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Breastfeeding and Bone Mass at the Ages of 18 and 30: Prospective Analysis of Live Births from the Pelotas (Brazil) 1982 and 1993 Cohorts

Breastfeeding and Bone Mass at the Ages of 18 and 30: Prospective Analysis of Live Births from the Pelotas (Brazil) 1982 and 1993 Cohorts

  • Ludmila Correa Muniz, 
  • Ana Maria Baptista Menezes, 
  • Maria Cecília Formoso Assunção, 
  • Fernando Cesar Wehrmeister, 
  • Jeovany Martínez-Mesa, 
  • Helen Gonçalves, 
  • Marlos Rodrigues Domingues, 
  • Denise Petrucci Gigante, 
  • Bernardo Lessa Horta, 
  • Fernando C. Barros
PLOS
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Abstract

Objective

To evaluate the effect of total breastfeeding, breastfeeding duration and type of breastfeeding at 3 months of age on bone mass at 18 and 30 years.

Study Design

A prospective, longitudinal study was conducted with two birth cohorts (1982 and 1993) in Pelotas, Southern Brazil. Measurements of bone mineral content (BMC) and bone mineral density (BMD) at 18 and 30 years of age were obtained by dual-energy X-ray absorptiometry (DXA). Information on breastfeeding was collected during the first 4 years of life. Analyses were performed by linear regression and stratified by sex.

Results

A total of 1109 and 3226 participants provided complete information on breastfeeding in early life and bone mass at 18 and 30 years, respectively. No association between breastfeeding and bone mass was observed in women at both ages nor among men at age 30. Among men at the age of 18, BMC and BMD were higher among those breastfed regardless of duration (p=0.032 and p=0.043, respectively).

Conclusions

Despite a very weak positive effect of breastfeeding (yes/no) on BMC and BMD at age 18 in men, most findings pointed to a lack of association between breastfeeding and bone mass until young adulthood.

Introduction

Osteoporosis is a leading cause of morbidity and mortality worldwide, particularly because of its association with bone fractures later in life [13]. Bone density, a major predictor of fractures, is a result of the balance between the amount of bone mass gained earlier in life (peak bone mass) and subsequent bone loss [4].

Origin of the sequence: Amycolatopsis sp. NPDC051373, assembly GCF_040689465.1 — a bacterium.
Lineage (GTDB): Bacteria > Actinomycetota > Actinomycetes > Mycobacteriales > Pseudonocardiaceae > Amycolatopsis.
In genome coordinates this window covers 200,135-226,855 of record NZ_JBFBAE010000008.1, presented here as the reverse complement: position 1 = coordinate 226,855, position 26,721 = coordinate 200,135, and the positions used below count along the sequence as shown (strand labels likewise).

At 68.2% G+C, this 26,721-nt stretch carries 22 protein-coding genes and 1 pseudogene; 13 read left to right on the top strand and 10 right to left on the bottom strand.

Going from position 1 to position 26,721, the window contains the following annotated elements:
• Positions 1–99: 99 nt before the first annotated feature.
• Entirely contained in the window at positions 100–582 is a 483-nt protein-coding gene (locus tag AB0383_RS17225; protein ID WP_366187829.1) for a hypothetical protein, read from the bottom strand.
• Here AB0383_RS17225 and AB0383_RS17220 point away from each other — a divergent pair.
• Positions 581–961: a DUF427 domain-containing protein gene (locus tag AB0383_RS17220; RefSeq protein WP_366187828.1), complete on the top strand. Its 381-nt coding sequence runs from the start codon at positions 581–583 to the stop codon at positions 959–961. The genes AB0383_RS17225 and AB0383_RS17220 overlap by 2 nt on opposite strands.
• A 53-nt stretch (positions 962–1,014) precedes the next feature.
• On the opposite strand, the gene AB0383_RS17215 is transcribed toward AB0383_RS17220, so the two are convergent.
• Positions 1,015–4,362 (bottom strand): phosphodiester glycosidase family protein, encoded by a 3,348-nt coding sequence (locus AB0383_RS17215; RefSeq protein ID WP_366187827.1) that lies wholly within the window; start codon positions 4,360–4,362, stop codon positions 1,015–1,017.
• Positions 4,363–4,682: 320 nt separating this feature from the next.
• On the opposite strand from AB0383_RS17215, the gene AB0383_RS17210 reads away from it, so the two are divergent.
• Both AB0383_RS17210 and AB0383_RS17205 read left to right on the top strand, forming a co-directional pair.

Many genetic and environmental factors have been suggested as determinants of peak bone mass, which is attained between late adolescence and early adulthood [5, 6]. During the life-course, early eating patterns such as breastfeeding, may also influence the accumulation and subsequent preservation of bone mass [79]. The plausibility for a protective effect of breast milk has been described as a consequence of increased bioavailability and absorption of nutrients such as calcium and phosphorus, when compared to other types of milk [10]. Another suggested mechanism is the potentiation effect of human milk on bone development, which may be due to the presence of some non-nutritional components, such as growth factors and hormones [11]. Furthermore, early exposure to breast milk, even if for short periods, could lead to changes in the programming of bone cells, resulting in increased bone mass later in life [12].

Despite these benefits, the literature has presented conflicting results regarding the short- and long-term effects of breastfeeding on bone mineral content (BMC) and/or bone mineral density (BMD). Some studies have shown a positive effect of breastfeeding on bone mass in childhood and adolescence [10, 1315], while others report lack of association or negative effects [1620].

Therefore, the aim of the present study was to evaluate the effect of total breastfeeding, breastfeeding duration and type of breastfeeding at three months of age on BMC and BMD at 18 and 30 years, among individuals enrolled in the 1982 and 1993 Pelotas birth cohorts.

Methods

Participants